At every audio show I’ve attended, it has never failed that one or two products, up to then unfamiliar to me, have caught my attention and presented me with serendipitous delight. A couple of years ago it was the stupendous Triangle speakers from France-captivating performance worth far more than their asking price. Ditto the Joseph Audio and Tetra speakers heard at this year’s CES in Vegas.

The magic for me this time appeared in the Totem Acoustic room which, by the way, was one of those exhibits that had no trouble engaging continuous swarms of people-literal throngs seduced by the wonderful sound produced by these nifty Canadian speakers. Totem, like Triangle, was founded on the principle that accurate, spine-tingling sound does not have to be expensive. Though each of them offers products in the $5,000-plus range, the biggest surprises come from their very affordable models hovering around $1,000, give or take a few hundred bucks. For example, at this show, Totem unveiled their new Rainmaker ($900/pair), a smallish wood-veneered box capable of producing music with surprising authority-real bass and sharp, crisp attacks. Hearing them made me an instant convert to the Totem fan club, dazzled by the quality woodwork as well as the liquid sound. Then Totem designer and president Vince Bruzzese cranked up a pair of elegant, slim towers he calls the Arro ($1,100/pair). Again sporting a handsome finish, these created music that was quick and smooth and had no trouble handling the percussion-heavy Brazilian jazz I requested-the top was light and airy, the bass was chest-throbbing and the imaging was superb. Impressive. I’m sure you’ll be reading more about Totem in the future.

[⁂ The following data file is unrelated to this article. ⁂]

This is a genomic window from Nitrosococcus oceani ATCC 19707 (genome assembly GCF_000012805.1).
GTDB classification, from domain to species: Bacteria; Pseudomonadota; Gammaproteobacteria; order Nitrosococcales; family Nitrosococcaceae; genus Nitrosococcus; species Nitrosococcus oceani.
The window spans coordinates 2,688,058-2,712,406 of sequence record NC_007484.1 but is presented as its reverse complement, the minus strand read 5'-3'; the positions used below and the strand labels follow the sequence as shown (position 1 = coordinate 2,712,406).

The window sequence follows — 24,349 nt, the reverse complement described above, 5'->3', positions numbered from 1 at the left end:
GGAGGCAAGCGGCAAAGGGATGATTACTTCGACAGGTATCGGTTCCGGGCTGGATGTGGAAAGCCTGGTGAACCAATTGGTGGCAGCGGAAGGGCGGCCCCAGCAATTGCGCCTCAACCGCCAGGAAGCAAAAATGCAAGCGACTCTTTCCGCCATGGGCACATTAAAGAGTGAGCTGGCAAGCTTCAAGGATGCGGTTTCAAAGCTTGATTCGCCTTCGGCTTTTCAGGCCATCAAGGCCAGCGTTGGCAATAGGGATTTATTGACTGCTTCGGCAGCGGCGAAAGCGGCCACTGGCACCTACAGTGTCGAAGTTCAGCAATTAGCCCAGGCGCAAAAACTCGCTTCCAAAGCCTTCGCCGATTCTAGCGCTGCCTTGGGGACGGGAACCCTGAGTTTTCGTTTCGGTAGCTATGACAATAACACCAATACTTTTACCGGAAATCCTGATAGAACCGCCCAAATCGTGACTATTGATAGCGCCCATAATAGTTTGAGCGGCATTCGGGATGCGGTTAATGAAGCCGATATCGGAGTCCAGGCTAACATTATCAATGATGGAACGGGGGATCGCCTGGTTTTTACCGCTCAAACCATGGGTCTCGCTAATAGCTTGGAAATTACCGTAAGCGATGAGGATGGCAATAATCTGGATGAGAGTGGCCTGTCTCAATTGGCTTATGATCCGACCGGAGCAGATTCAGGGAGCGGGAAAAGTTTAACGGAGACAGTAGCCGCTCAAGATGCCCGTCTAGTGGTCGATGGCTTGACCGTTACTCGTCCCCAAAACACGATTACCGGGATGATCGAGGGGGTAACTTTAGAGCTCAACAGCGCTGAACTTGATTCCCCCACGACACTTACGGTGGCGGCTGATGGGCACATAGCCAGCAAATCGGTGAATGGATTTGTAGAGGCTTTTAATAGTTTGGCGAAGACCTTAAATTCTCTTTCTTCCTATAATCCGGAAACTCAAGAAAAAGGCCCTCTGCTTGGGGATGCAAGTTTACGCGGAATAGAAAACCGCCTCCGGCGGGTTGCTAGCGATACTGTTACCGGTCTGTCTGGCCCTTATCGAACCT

Luckily, in another room, I had another chance to sample wares from the above-mentioned Joseph Audio. Though I was suitably impressed by their new RM55LE ($12,500/pair)-at that price I’d expect the thrills they in fact delivered-the real goody in this room was the Insider ($1,999/pair), Joseph’s entry into the realm of in-wall speakers. No one in the room could believe such powerful, accurate sound was emanating from these diminutive in-walls; most assumed the music was coming from the larger RM55s. Though the Insiders were located high on the wall, the music was very good at ear level and the dispersion was excellent. On the classic Getz/Gilberto rendition of “Girl From Ipanema” voices floated in the air and were believable and palpable. On other selections, percussion was crisp and strings were appropriately rosin-y. For anyone interested in home theater speakers that disappear into the wall but still perform at audiophile levels, these are definitely worth an audition.